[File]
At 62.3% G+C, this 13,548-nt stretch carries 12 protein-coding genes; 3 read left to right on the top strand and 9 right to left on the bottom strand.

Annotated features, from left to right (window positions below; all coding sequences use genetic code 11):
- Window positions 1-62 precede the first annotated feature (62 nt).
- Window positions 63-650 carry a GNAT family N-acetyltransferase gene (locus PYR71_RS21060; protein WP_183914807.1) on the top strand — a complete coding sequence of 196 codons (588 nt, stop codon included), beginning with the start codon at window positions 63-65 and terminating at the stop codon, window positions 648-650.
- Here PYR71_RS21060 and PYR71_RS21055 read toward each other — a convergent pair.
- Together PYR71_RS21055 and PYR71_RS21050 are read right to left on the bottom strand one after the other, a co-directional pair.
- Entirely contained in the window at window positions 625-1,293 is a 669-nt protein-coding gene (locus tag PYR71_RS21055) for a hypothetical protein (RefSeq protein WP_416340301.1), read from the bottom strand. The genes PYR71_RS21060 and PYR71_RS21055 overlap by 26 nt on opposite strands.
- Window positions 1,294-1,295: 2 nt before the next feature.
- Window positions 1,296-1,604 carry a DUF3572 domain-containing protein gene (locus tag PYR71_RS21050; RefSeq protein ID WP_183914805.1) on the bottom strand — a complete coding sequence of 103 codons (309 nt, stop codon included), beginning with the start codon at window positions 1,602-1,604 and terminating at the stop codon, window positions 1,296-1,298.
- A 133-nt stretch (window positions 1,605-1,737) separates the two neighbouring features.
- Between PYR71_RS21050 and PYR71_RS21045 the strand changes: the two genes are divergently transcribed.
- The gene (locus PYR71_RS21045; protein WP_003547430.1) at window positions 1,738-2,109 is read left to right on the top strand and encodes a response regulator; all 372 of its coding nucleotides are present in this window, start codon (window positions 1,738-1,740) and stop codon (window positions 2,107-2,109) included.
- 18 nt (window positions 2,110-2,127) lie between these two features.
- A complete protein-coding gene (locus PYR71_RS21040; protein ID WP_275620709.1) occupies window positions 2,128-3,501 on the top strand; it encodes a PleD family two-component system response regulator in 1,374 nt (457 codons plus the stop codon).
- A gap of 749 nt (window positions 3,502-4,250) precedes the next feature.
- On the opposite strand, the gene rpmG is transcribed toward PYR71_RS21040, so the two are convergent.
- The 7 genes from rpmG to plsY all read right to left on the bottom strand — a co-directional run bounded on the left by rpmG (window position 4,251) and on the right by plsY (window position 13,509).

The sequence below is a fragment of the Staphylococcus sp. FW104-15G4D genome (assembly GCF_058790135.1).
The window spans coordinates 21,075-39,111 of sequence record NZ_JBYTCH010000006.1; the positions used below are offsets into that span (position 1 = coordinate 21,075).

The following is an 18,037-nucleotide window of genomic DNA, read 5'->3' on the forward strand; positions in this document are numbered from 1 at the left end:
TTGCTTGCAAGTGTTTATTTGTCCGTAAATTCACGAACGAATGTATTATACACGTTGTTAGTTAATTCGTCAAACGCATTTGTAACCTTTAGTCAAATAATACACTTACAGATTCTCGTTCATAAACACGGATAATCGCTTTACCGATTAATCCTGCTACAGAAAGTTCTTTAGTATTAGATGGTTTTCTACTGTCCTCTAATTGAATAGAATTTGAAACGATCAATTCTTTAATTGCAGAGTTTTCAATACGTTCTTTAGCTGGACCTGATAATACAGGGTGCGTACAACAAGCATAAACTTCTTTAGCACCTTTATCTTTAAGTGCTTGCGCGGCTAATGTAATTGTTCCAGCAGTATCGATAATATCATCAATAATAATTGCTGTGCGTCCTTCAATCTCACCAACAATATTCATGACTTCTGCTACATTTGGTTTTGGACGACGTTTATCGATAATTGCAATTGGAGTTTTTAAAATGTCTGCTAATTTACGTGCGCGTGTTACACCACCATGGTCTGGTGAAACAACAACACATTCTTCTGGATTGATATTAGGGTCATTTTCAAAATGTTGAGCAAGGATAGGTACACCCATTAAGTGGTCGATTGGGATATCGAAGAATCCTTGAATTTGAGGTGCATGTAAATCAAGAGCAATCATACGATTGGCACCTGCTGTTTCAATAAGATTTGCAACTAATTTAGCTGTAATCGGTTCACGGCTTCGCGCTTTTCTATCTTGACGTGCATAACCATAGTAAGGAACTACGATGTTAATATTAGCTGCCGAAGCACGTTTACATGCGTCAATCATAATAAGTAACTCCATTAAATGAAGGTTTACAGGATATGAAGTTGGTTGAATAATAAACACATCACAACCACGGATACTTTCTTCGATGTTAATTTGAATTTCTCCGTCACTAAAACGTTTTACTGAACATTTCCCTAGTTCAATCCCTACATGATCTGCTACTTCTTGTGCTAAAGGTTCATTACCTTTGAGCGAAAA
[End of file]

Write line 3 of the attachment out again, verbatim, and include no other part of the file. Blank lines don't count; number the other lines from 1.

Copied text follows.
- Window positions 1-62 precede the first annotated feature (62 nt).